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Hoffmann, R. A wiki for the life sciences where authorship matters. Nature Genetics (2008)

The alpha-amino-3-hydroxyl-5-methyl-4-isoxazolepropionate receptor trafficking regulator "stargazin" is related to the claudin family of proteins by Its ability to mediate cell-cell adhesion.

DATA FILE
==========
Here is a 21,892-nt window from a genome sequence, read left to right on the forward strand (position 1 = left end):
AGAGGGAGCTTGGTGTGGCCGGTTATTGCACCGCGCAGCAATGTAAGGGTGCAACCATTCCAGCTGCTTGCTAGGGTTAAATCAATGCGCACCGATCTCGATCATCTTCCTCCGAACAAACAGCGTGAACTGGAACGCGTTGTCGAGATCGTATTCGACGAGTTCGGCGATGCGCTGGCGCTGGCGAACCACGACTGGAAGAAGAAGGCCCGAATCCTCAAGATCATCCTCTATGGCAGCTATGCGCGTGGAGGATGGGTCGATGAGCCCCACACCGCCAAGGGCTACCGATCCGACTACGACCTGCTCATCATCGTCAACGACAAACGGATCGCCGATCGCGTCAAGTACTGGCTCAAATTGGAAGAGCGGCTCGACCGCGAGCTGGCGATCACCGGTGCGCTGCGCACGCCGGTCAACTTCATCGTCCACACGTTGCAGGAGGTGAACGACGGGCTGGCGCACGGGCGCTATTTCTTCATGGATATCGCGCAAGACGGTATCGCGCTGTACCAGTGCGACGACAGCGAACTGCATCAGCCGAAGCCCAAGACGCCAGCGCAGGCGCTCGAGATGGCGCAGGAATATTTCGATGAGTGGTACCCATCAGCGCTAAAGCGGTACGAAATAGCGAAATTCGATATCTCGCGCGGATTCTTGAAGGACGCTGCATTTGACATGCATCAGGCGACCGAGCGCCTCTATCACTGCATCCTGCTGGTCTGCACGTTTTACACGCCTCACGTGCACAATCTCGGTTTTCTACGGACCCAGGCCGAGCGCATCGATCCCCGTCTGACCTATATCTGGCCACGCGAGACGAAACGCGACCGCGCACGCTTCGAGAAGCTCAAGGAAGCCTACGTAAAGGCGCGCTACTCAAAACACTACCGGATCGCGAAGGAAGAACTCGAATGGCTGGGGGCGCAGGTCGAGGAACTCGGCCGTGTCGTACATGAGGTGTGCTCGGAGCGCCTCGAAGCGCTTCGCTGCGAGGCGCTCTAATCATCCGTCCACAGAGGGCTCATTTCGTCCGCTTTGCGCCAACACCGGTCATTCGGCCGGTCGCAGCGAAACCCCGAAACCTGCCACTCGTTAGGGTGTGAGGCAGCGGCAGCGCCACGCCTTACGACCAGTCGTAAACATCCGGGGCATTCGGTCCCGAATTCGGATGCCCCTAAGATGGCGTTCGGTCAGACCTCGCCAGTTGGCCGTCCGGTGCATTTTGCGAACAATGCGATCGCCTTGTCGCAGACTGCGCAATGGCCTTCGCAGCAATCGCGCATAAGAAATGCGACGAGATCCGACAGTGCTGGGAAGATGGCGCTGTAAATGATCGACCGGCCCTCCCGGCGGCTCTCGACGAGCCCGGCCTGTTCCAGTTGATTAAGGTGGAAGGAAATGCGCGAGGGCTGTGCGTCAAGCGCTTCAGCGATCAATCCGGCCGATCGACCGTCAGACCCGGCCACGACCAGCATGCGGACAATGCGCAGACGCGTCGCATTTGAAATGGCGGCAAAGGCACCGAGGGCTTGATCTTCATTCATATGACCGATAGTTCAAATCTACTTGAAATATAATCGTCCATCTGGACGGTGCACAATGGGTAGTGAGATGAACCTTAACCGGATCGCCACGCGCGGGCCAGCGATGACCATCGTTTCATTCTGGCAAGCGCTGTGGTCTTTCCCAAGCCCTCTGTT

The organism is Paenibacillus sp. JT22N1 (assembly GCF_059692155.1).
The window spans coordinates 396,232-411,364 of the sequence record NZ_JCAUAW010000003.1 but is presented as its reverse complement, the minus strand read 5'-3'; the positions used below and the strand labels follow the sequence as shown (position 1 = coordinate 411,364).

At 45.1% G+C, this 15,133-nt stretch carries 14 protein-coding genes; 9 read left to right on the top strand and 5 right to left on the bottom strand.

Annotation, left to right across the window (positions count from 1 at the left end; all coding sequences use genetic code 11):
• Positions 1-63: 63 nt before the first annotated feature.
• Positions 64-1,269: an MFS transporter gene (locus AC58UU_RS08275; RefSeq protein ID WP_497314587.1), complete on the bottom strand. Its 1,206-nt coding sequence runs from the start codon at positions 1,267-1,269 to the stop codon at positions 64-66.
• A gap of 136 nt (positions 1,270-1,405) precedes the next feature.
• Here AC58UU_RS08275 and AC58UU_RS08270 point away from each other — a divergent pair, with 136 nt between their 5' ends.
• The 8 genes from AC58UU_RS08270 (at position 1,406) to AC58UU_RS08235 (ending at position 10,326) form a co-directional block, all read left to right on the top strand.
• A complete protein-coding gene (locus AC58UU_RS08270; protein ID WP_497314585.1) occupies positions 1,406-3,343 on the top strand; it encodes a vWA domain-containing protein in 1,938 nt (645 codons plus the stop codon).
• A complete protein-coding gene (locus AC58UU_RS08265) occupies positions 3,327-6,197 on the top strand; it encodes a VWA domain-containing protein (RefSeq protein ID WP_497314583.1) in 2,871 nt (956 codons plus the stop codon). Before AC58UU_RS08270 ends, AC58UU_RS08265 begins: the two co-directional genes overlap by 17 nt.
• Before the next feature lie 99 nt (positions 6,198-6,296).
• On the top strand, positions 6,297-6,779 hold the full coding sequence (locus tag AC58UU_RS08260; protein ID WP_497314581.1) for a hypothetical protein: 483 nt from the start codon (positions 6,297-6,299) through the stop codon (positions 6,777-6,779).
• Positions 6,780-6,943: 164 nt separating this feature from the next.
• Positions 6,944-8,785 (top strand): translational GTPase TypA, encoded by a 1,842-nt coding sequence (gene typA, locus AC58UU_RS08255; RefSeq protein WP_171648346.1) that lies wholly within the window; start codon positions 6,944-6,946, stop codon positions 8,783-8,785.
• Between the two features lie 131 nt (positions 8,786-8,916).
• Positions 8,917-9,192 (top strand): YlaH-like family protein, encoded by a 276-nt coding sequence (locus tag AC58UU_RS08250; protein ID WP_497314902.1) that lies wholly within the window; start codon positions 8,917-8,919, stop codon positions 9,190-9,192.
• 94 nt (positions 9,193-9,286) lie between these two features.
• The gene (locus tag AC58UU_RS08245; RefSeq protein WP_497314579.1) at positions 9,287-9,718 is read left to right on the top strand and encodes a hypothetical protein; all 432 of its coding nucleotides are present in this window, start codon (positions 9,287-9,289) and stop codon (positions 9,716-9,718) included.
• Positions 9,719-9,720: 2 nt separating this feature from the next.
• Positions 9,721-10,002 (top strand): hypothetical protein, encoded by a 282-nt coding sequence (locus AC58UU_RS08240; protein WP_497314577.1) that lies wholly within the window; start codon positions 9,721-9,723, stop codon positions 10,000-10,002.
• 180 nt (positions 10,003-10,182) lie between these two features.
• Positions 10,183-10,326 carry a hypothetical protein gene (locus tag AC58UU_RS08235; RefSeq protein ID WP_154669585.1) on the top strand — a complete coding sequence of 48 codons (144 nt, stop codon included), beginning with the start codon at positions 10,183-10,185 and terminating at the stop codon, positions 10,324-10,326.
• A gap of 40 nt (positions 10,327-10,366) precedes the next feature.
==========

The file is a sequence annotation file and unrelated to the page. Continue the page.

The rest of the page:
Mutations in the Cacng2 gene encoding the neuronal transmembrane protein stargazin result in recessively inherited epilepsy and ataxia in "stargazer" mice. Functional studies suggest a dual role for stargazin, both as a modulatory gamma subunit for voltage-dependent calcium channels and as a regulator of post-synaptic membrane targeting for alpha-amino-3-hydroxyl-5-methyl-4-isoxazolepropionate (AMPA)-type glutamate receptors. Co-immunoprecipitation experiments demonstrate that stargazin can bind proteins of either complex in vivo, but it remains unclear whether it can associate with both complexes simultaneously. Cacng2 is one of eight closely related genes (Cacng1-8) encoding proteins with four transmembrane segments, cytoplasmic termini, and molecular masses between 25 and 44 kDa. This group of Cacng genes constitutes only one branch of a larger monophyletic assembly dominated by over 20 genes encoding proteins known as claudins. Claudins regulate cell adhesion and paracellular permeability as fundamental components of non-neuronal tight junctions. Because stargazin is structurally similar to claudins, we hypothesized that it might also have retained claudin-like functions inherited from a common ancestor. Here, we report that expression of stargazin in mouse L-fibroblasts results in cell aggregation comparable with that produced by claudins, and present evidence that the interaction is heterotypic and calcium dependent. The data suggest that the cell adhesion function of stargazin preceded its current role in neurons as a regulator of either voltage-dependent calcium channels or AMPA receptors. We speculate these complexes may have co-opted the established presence of stargazin at sites of close cell-cell contact to facilitate their own evolving intercellular signaling functions.[1]


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